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πῦρ, the symbol of a ruthless destroyer. Neoptolemus is leaving utter desolation behind him. The image is one which Lemnos itself might well suggest (cp. 800 n.). The combination of πῦρ with δεῖμα (‘monster’) curiously recalls a passage in the Lysistrata (which appeared two years before this play), 1014 f. “οὐδέν ἐστι θηρίον γυναικὸς ἀμαχώτερον”, | “οὐδὲ πῦρ, οὐδ᾽ ὧδ᾽ ἀναιδὴς οὐδεμία πόρδαλις”. Elsewhere “πῦρ” is a figure for warlike rage, as Il. 20. 371τῷ δ᾽ ἐγὼ ἀντίος εἶμι, καὶ εἰ πυρὶ χεῖρας ἔοικε”: or, generally, for an irresistible bane, as Eur. fr. 432 “ἀντὶ πυρὸς γὰρ ἄλλο πῦρ” | “μεῖζον ἐβλάστομεν γυναῖ”|“κες πολὺ δυσμαχώτερον”. Cp. C. 4. 4. 42 Dirus per urbes Afer ut Italas, | Ceu flamma per taedas etc. Tennyson: ‘The children born of thee are fire and sword.’

πᾶν δεῖμα, utter monster. As “ πᾶσα βλάβη” (622), said of a man, is equiv. to “ πᾶς βλάβη” (“ὤν”), so here “πᾶν δεῖμα” is equiv. to “πᾶς δεῖμα”. The latter would describe the man as effaced; the former describes the “δεῖμα” as perfect; and thus the sense is not affected by the assimilation of the adj. “πᾶς” to the subst. But we cannot compare Ar. Th. 787ὡς πᾶν ἐσμὲν κακον <*>, κἀξ ἡμῶν ἐστιν ἅπαντα”, | “ἔριδες, νείκη, στάσις, ἀργαλέα κ.τ.λ.”, since there the sense is, ‘every sort of ill,’ not, ‘utter ill.’ For δεῖμα cp. Eur. H. F. 700πέρσας δείματα θηρῶν”.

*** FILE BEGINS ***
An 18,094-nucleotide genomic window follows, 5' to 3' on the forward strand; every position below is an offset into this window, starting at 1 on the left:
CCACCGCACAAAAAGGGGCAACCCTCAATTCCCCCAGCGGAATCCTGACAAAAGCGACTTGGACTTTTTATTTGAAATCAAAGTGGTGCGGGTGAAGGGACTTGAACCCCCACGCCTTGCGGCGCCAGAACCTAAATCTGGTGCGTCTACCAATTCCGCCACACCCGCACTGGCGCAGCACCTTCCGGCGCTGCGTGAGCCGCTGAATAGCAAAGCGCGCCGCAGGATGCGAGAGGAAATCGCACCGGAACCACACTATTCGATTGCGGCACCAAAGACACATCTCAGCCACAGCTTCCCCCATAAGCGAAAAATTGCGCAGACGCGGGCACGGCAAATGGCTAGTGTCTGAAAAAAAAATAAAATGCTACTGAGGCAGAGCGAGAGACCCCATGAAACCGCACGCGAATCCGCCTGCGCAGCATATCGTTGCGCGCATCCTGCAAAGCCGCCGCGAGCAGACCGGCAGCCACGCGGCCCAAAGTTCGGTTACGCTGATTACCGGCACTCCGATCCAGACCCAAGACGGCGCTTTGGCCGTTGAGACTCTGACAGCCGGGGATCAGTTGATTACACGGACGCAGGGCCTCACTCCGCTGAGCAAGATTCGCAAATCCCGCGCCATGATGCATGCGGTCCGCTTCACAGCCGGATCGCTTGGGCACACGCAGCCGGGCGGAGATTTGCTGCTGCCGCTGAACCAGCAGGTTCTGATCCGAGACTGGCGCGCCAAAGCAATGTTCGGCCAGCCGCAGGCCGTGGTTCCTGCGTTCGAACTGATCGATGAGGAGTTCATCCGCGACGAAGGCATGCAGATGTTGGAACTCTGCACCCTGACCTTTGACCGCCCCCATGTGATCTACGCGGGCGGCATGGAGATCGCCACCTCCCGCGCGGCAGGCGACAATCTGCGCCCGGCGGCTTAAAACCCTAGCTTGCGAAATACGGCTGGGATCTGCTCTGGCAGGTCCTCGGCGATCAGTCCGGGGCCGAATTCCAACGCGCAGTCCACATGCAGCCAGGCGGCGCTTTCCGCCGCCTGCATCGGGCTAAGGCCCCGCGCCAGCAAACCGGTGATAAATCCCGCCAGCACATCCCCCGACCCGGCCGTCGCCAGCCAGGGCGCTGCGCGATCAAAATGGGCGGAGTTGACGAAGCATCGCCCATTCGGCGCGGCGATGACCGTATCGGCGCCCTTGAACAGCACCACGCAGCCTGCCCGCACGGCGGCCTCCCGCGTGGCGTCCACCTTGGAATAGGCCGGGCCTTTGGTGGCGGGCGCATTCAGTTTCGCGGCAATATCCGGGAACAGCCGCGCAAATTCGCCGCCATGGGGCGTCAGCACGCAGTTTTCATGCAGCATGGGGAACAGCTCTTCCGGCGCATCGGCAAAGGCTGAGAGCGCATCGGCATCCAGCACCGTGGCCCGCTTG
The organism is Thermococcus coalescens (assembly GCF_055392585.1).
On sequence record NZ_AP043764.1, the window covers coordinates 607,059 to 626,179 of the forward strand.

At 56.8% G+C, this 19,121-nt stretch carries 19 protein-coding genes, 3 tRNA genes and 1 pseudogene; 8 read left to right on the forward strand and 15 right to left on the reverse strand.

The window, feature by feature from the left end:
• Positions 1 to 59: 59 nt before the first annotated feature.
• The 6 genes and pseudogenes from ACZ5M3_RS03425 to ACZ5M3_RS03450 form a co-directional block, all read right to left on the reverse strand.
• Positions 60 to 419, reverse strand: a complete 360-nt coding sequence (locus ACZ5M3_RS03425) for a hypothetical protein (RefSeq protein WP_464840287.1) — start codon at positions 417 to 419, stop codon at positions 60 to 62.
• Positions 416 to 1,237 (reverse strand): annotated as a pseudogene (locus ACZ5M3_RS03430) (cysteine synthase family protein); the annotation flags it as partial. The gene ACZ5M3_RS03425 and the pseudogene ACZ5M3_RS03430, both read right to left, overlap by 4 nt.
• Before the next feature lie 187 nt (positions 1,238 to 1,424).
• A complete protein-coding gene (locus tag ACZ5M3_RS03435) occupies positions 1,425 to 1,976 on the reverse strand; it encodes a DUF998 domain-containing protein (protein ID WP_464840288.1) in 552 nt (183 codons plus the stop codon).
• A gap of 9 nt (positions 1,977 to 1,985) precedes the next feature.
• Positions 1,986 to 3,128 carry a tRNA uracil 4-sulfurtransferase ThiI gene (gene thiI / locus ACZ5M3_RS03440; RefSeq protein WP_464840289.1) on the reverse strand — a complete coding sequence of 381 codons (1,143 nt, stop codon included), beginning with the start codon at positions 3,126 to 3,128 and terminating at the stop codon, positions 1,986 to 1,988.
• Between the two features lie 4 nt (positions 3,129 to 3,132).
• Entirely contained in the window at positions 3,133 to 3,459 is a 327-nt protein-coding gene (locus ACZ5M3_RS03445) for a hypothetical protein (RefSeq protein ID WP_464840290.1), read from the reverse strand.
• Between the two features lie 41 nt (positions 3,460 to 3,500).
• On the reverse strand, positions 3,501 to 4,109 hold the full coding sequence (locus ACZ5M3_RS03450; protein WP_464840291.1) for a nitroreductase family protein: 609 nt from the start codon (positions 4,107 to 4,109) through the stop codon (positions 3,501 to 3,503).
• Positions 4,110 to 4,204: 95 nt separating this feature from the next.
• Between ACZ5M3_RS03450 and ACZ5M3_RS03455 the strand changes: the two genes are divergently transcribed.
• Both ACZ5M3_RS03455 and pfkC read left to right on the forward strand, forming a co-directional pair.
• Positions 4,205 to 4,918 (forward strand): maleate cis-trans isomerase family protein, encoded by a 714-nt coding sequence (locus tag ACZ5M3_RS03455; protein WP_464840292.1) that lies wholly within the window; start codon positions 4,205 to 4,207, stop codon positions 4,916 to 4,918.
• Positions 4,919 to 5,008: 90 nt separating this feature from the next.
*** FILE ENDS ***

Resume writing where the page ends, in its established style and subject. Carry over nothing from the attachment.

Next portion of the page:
πανουργίαςτέχνημα, a work of art inπανουργία” (defining gen.),—i.e., a man in whom “πανουργία” assumes its subtlest form; not, a work of art produced by (personified) “Πανουργία” (like Shakespeare's, “‘Confusion now hath made his masterpiece,’Macb. 2. 3. 71). τέχνημα could not stand for “τεχνίτης”, ‘contriver’ of “πανουργία”, as Nauck implies by comparing Hor. Epod. 17. 35(of Canidia) cales venenis officina Colchicis. For the neut. noun, cp. “ἄλημα, κρότημα, λάλημα, μίσημα, παιπάλημα”, etc. ( Ant. 320 n.).

hide References (6 total)
  • Commentary references from this page (6):
    • Aristophanes, Thesmophoriazusae, 787
    • Euripides, Heracles, 700
    • Homer, Iliad, 20.371
    • Sophocles, Antigone, 320
    • Sophocles, Philoctetes, 800
    • William Shakespeare, Macbeth, 2.3
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